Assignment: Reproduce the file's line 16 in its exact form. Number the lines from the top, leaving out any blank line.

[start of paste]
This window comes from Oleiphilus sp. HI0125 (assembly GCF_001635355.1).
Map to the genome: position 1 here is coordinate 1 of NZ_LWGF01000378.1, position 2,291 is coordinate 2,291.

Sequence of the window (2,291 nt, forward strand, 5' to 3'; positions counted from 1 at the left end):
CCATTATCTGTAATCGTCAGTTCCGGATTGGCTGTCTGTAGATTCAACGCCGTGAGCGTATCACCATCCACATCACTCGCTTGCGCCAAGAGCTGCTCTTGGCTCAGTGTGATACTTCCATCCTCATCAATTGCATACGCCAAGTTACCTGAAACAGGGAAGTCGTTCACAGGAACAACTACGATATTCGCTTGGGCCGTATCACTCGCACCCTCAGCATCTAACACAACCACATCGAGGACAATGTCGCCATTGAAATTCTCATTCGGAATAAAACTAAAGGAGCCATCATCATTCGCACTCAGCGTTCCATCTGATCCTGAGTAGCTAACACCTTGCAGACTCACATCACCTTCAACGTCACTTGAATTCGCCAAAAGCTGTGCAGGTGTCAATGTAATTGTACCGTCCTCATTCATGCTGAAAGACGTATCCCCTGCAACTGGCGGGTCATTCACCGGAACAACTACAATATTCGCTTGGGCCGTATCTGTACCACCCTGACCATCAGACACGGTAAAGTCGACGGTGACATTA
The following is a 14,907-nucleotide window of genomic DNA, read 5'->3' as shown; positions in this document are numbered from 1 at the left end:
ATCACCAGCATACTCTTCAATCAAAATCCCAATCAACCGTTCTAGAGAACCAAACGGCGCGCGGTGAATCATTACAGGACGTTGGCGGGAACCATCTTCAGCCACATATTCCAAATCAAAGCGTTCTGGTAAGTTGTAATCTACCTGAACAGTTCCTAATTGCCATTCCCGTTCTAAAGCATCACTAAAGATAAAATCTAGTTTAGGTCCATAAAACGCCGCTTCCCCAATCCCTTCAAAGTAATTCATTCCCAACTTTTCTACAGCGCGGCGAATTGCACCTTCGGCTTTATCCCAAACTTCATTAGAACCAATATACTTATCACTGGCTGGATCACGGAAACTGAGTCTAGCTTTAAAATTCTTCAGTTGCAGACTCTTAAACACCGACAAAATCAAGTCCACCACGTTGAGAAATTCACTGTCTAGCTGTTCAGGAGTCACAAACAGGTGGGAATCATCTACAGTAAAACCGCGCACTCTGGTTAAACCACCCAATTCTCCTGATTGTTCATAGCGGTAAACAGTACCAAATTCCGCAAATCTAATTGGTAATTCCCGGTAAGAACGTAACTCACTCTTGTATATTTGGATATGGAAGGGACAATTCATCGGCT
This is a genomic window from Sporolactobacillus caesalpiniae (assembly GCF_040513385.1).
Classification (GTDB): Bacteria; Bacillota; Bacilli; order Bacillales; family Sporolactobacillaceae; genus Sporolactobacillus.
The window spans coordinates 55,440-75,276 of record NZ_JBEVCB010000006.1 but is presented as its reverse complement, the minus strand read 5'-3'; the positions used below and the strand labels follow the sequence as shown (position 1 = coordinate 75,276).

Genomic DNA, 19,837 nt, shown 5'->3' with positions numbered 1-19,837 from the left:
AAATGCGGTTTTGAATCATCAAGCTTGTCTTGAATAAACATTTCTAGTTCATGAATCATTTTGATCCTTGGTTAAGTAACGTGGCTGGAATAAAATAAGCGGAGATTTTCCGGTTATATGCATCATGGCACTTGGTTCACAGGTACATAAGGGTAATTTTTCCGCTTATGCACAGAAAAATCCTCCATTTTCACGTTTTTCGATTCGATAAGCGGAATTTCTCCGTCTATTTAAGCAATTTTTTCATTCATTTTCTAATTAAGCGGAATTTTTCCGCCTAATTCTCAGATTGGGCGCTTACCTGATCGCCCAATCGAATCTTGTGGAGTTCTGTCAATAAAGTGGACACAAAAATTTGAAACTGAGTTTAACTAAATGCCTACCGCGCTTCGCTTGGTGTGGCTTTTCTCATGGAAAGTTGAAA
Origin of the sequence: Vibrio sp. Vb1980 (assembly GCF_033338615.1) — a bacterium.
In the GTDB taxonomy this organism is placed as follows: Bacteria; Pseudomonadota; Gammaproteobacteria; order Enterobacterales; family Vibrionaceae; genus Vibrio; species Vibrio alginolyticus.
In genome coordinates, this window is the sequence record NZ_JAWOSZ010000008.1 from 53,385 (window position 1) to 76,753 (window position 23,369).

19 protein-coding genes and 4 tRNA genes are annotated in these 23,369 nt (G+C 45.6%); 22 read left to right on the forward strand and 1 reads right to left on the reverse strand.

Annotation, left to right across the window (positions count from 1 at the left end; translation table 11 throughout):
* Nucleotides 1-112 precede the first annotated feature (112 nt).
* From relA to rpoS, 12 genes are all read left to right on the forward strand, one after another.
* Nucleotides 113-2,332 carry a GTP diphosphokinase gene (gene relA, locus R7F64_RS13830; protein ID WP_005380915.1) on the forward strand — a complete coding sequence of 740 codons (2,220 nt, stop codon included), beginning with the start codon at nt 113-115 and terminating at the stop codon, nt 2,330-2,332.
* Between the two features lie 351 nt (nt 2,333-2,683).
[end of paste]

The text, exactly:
Annotation, left to right across the window (positions count from 1 at the left end; translation table 11 throughout):